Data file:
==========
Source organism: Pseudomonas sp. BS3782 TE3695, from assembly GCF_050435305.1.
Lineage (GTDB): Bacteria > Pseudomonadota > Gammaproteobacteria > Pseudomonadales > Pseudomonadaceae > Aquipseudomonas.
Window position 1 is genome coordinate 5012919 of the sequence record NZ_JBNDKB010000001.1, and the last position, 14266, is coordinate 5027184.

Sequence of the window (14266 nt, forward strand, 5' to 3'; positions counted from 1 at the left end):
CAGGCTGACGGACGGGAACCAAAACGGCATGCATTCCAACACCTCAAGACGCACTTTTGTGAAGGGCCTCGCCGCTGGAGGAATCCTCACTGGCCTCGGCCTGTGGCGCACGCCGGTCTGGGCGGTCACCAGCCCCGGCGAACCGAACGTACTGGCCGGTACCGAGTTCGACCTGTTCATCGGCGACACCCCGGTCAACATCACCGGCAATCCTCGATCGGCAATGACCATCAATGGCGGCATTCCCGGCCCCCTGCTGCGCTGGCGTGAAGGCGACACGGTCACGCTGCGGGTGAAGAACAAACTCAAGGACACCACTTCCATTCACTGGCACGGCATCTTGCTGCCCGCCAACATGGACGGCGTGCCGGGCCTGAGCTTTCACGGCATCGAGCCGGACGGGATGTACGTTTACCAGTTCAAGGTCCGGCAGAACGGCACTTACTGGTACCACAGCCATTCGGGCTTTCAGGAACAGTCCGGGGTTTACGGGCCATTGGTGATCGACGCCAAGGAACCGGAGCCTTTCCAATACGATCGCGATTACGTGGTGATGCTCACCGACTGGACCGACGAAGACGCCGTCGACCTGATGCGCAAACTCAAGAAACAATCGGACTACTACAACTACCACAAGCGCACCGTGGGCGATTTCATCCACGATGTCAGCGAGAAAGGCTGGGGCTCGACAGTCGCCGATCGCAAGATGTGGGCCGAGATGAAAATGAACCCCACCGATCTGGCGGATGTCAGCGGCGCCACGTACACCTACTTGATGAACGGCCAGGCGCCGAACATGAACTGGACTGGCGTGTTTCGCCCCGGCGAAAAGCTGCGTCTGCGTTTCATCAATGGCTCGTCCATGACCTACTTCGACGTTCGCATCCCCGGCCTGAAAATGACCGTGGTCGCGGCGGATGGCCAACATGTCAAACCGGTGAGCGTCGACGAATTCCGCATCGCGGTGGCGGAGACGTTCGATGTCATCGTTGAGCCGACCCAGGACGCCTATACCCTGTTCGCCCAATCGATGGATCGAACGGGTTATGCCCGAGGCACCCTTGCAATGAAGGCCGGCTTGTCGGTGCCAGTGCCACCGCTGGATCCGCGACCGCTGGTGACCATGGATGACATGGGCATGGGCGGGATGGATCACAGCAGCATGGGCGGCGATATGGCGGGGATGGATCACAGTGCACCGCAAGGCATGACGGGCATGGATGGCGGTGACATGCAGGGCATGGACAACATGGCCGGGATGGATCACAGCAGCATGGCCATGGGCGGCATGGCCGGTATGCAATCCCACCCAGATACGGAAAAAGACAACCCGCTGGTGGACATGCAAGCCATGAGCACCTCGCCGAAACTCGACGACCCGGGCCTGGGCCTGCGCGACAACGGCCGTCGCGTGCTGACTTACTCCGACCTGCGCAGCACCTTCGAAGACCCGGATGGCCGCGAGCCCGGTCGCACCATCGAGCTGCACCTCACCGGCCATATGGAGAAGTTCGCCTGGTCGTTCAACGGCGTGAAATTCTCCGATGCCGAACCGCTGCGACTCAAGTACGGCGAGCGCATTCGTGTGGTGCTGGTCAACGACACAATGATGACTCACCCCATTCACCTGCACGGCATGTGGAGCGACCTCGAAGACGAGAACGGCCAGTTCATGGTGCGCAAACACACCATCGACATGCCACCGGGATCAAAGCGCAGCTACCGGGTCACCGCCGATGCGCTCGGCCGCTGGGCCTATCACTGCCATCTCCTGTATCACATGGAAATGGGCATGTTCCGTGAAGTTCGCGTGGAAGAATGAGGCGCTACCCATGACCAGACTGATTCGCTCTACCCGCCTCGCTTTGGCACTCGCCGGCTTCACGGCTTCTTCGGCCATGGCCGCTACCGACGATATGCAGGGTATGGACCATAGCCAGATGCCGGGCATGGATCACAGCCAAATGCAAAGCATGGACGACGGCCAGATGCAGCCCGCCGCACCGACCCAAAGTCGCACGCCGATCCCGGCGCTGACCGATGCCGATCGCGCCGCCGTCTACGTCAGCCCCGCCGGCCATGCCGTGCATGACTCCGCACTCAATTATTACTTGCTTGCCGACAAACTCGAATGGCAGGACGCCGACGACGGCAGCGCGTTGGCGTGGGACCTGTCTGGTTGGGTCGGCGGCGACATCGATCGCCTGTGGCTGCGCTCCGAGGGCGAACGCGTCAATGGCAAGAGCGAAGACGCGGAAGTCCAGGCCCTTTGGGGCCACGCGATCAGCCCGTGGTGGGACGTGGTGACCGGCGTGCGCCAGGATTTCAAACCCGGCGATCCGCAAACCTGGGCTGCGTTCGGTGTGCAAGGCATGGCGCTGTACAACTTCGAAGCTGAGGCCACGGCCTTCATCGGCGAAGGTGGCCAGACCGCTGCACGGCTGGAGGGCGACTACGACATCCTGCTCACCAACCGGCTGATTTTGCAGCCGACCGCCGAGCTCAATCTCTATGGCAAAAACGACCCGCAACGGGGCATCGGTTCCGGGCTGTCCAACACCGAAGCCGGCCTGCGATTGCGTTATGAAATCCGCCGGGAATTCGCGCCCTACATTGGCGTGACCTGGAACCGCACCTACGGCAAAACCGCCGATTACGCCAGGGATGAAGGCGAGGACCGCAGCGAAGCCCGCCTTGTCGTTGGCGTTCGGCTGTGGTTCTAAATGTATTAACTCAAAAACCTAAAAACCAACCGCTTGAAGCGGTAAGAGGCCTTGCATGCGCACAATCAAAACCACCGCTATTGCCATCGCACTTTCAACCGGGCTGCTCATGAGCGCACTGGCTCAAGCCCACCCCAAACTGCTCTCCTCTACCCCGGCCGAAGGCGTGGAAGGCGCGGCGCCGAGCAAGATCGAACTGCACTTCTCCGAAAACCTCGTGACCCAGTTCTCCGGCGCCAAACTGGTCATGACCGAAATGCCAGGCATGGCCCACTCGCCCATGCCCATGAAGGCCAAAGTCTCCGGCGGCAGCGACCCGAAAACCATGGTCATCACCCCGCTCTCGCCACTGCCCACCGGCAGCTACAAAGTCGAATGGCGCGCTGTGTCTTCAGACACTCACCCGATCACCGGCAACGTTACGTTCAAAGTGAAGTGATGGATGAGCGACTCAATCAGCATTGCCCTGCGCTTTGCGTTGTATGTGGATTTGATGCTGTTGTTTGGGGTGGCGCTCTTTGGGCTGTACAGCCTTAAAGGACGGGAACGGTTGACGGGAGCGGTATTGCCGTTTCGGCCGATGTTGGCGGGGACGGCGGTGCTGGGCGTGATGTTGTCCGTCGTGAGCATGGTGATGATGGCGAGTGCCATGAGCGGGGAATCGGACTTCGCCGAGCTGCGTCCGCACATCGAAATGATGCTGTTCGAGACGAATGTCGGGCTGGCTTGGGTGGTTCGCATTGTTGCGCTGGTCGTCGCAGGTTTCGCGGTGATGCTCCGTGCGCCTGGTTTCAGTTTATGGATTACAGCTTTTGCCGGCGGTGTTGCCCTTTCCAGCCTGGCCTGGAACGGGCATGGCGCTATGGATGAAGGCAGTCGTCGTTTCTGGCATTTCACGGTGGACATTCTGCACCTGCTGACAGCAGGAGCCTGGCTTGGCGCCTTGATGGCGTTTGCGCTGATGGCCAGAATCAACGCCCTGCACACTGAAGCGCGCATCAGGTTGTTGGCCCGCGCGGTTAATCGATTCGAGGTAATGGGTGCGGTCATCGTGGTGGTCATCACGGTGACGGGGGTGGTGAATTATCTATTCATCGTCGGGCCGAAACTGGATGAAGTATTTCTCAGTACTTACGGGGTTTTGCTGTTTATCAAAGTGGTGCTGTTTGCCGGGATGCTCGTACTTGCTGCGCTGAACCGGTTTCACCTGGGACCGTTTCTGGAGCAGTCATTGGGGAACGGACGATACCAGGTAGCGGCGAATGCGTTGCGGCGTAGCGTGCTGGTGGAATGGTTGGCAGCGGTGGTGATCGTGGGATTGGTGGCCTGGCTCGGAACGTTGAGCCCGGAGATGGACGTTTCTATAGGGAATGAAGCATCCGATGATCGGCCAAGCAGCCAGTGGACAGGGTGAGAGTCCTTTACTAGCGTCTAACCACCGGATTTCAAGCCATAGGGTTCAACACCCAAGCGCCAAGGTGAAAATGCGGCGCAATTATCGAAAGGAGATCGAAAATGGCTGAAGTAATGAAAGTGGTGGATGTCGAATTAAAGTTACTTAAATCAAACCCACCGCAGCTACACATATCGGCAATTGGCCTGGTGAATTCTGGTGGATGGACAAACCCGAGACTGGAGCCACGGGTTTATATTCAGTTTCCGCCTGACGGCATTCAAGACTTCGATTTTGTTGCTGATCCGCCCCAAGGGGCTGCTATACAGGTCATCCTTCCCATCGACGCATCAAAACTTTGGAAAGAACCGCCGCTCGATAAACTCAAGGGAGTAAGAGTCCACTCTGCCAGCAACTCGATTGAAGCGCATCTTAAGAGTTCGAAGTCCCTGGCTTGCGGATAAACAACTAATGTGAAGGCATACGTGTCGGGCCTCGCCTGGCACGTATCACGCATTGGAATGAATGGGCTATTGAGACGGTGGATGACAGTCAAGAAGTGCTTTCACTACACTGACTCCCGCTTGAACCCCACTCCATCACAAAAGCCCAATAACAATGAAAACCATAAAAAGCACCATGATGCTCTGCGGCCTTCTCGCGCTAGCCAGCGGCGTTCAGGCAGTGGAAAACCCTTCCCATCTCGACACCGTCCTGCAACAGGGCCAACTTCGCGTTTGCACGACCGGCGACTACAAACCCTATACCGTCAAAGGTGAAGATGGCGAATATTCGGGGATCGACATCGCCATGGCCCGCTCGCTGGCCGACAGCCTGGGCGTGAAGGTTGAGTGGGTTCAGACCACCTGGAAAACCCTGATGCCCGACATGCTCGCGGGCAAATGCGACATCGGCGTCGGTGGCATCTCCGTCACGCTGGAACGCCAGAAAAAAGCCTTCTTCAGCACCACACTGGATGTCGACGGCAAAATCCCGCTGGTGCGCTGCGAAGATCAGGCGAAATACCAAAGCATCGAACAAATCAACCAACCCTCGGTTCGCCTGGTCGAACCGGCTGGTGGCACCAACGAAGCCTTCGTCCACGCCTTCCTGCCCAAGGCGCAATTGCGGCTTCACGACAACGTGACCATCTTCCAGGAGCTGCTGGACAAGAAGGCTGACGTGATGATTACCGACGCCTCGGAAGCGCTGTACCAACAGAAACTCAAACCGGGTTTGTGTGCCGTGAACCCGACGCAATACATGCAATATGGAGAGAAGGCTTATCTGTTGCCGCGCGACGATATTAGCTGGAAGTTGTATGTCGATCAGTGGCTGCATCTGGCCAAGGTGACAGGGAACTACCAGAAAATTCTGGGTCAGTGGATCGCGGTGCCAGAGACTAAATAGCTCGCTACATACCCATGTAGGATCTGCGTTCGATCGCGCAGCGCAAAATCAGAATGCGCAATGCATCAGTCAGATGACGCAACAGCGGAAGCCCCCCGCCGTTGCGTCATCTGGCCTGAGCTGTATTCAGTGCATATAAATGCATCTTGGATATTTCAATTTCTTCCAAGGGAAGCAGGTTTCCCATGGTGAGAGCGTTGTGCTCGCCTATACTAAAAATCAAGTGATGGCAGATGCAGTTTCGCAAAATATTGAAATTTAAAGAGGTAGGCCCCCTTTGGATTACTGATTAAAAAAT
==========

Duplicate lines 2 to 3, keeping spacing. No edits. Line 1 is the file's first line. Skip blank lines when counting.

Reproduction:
Lineage (GTDB): Bacteria > Pseudomonadota > Gammaproteobacteria > Pseudomonadales > Pseudomonadaceae > Aquipseudomonas.
Window position 1 is genome coordinate 5012919 of the sequence record NZ_JBNDKB010000001.1, and the last position, 14266, is coordinate 5027184.